Based upon a review of the literature on NP residencies, four topics were decided upon: First Job, Getting Started, Showing Your Value, and Giving Back. The First Job transition focused on interviewing, negotiating contracts, practice reporting structure, time management (including patient scheduling) and prioritizing. This was most beneficial to those graduates still exploring options for NP positions but not yet hired. Getting Started topics involved discussions on obtaining hospital privileges, establishing protocols and clearly understanding scope of practice. Perspectives on scope of practice was an eye opening experience for many of the new graduates especially for those pursuing positions outside the realm of primary care. Meeting number three was titled Showing Your Value. By this point, most of the new graduates had begun working as NPs and this meeting addressed topics such as billing and coding and managing outcomes. The graduates were beginning to appreciate their value to the practice and wanted to ensure that they were capturing this information to use in support of future performance appraisals and for salary increases. The last topic, Giving Back, focused on networking, mentoring, precepting NP students and explored options for future roles in teaching and research. By this point, most of the new graduates were becoming more secure in their NP roles and had begun looking to the future and how they could give back to their profession. As mentioned previously, these topics are covered in the graduates’ educational program but because most of the attendees were transitioning to new roles, the information was particularly relevant to them now and the graduates could apply concepts that were important to them and ask specific questions about their own situations.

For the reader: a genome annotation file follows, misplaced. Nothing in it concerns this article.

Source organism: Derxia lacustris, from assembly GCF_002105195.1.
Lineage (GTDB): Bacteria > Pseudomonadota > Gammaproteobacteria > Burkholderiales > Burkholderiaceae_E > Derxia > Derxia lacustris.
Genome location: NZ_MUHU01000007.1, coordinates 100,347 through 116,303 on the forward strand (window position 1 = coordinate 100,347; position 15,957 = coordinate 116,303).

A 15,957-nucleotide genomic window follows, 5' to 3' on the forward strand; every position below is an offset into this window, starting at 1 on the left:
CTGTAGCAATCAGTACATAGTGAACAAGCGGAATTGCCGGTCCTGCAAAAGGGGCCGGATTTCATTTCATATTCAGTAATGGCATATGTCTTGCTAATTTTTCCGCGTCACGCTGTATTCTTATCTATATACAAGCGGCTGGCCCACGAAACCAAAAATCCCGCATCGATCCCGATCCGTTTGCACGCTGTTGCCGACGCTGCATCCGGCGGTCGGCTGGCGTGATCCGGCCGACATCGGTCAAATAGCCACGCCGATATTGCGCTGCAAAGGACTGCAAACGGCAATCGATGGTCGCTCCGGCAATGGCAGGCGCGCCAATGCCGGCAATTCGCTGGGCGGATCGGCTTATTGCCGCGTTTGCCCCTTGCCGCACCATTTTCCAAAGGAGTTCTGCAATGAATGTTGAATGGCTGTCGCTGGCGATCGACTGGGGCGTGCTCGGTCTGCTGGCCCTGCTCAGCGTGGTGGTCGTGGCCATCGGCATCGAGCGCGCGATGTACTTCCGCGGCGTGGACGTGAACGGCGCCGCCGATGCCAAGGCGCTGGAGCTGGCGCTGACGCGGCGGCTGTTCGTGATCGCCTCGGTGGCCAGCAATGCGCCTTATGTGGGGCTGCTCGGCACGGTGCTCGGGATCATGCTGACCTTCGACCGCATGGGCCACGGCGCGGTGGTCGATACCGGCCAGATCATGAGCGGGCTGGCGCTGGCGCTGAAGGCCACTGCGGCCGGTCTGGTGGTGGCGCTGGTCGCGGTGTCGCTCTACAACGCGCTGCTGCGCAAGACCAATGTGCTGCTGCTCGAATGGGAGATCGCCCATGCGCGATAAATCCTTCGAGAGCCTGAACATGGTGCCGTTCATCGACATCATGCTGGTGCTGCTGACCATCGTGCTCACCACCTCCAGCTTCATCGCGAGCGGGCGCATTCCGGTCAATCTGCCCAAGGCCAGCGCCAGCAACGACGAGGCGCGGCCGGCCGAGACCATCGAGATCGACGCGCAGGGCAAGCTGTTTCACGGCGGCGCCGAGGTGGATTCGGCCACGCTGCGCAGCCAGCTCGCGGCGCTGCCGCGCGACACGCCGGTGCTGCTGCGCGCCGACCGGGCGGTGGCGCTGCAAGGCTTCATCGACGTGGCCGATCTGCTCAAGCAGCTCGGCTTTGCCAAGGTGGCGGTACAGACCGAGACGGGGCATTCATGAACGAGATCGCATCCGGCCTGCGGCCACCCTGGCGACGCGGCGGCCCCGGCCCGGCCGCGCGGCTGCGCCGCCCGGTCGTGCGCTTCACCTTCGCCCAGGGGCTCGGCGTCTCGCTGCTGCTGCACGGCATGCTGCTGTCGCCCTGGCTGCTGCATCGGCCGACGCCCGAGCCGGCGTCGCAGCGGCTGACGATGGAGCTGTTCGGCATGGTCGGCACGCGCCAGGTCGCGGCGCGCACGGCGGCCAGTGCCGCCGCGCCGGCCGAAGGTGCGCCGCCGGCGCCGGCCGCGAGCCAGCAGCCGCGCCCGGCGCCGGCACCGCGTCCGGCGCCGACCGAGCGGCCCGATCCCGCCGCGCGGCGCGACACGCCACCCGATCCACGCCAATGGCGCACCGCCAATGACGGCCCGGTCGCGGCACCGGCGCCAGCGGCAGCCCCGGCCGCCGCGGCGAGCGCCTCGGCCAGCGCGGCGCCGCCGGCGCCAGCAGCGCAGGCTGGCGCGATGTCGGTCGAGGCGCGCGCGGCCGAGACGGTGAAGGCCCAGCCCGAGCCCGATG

Although faculty prepared booklets for each participant to use as reference material and provided an outline each month, it was not uncommon for the meetings to turn to other topics. Former classmates were happy to catch up on what each person was doing, specifically in regards to NP role transition. Some still contemplating potential NP positions sought advice and support from their peers while others expressed feelings (both positive and negative) about activities from their own NP practice. A few times, the expected topic for that session received less consideration than planned. However, on occasion, the planned topics were very timely to recent events in the participants’ transitions. Faculty chose to take their cues from the NP participants rather than hold strictly to the planned agenda.